Old Gostiny Dvor is the oldest Gostiny Dvor in Moscow. It occupies the Kitay-gorod quarter between Varvarka and Ilyinka streets and Khrustalny and Rybny lanes. In the 1990s, it was rebuilt as a trade and exhibition complex.
The stone Gostiny Dvor was built in 1641 by the decree of Mikhail Fedorovich. It was divided into four yards: Old, New, Salt and Fish.
During the Moscow fire of 1812, which was started by Gostiny Dvor, shops were looted, and most of the complex was damaged.
After the city’s liberation from the French army, the restoration of the building began under the guidance of the architect Osip Bove and was completed in 1830. In 1838, the building was named Old Gostiny Dvor, as a shopping complex was built nearby – New Gostiny Dvor.
In 1903, according to the project of the architect Karl Gippius, the middle part of the complex in Khrustalny Lane was rebuilt in the pseudo-classical style. According to other sources, Semyon Barkov supervised the construction.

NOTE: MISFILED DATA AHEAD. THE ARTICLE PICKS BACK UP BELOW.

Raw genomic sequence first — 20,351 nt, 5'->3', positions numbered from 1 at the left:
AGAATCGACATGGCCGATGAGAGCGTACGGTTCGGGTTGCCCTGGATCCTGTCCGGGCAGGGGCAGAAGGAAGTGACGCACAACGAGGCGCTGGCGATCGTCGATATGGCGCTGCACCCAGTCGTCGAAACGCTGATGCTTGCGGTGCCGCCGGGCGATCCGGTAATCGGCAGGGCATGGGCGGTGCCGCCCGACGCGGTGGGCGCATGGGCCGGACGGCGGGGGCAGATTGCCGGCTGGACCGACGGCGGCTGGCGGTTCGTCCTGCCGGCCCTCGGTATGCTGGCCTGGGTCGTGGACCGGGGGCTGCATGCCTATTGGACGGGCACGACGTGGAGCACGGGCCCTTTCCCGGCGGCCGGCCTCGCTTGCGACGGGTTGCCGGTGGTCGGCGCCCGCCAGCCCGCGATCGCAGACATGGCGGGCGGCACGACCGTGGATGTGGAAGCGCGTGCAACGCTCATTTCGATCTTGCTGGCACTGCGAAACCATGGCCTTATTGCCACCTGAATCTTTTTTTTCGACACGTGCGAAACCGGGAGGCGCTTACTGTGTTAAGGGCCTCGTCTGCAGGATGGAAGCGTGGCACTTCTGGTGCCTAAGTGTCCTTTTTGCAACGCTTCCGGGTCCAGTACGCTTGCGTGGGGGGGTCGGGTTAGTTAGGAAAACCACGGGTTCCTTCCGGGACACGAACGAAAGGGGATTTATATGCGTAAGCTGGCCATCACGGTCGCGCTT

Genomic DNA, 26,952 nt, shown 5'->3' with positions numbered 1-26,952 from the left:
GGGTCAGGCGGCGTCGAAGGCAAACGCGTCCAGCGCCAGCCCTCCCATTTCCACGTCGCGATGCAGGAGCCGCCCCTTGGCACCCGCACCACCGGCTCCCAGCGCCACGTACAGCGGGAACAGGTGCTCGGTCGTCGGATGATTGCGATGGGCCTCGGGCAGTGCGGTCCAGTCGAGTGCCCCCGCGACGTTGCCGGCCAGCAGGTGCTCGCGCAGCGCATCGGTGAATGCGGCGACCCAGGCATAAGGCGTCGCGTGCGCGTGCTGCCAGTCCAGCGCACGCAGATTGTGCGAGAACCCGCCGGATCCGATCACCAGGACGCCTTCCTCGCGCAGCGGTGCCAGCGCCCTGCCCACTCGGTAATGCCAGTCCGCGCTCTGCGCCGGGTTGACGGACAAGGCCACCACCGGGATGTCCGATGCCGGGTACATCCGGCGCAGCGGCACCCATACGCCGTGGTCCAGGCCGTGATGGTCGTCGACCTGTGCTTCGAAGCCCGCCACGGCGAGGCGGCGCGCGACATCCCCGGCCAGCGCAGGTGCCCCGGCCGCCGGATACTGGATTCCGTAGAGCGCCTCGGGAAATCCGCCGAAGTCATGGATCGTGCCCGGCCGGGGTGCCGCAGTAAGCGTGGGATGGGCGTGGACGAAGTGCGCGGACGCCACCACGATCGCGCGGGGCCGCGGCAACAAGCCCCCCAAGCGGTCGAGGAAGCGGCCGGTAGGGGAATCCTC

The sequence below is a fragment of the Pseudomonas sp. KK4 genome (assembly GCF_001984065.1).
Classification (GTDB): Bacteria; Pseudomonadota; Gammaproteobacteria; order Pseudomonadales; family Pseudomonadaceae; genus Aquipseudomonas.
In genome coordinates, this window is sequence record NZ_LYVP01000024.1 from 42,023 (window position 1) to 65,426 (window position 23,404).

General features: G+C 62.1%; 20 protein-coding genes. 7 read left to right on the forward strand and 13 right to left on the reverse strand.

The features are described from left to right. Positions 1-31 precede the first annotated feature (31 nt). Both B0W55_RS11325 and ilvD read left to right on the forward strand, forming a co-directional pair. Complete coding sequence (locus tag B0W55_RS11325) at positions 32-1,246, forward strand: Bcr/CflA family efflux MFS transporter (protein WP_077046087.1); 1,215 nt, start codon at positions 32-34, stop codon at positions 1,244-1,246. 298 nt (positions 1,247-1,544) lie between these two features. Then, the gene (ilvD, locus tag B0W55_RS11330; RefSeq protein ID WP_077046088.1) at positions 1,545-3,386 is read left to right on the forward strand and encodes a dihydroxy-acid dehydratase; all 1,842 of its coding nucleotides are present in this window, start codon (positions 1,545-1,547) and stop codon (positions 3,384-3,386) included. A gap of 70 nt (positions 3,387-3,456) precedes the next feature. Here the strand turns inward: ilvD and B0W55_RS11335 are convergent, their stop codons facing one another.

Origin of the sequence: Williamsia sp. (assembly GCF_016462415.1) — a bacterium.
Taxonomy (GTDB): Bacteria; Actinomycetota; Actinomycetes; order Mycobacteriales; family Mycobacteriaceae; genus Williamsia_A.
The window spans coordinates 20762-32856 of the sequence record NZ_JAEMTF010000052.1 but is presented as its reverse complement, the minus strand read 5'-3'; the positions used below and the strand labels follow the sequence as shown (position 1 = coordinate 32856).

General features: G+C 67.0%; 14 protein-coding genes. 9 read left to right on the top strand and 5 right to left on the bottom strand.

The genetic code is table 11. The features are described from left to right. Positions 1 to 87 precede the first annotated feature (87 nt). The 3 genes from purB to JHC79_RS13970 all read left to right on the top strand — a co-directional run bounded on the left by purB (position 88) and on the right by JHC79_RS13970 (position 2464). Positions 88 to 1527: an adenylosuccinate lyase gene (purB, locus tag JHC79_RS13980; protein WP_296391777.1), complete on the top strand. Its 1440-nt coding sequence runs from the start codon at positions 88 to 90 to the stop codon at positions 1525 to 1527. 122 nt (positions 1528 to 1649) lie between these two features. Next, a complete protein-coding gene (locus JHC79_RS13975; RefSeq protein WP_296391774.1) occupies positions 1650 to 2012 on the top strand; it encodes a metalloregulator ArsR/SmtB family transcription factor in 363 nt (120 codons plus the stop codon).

The Old Gostiny Dvor was a prototype for similar buildings in some cities.
During the Great Patriotic War, Gostiny Dvor squares were used as bomb shelters.
In 1960, the building of Gostiny Dvor was redesigned by the architect L. Nenaglyadkin with the prospect of using it as an exhibition space.
As of 2022, Gostiny Dvor belongs to the city and is managed by the Manezh Museum and Exhibition Association.
Nearest metro: Kitay-Gorod, Lubyanka, Okhotny Ryad, Teatralnaya and Revolution Square.
Nearest attractions: Bolshoi Theatre, Maly Theatre, Manezhnaya Square, Ploschad Revolyutsii (square), State Duma building, House of the Unions, Teatralnaya Ploschad, TSUM, Monument to Alexander Ostrovsky, Tretyakovskiy proezd, Central Children’s Store, Lubyanka Building, Metropol Hotel, Moskva hotel, Red Square, Tverskaya street, Zaryadie park, Kremlin, Moskva river.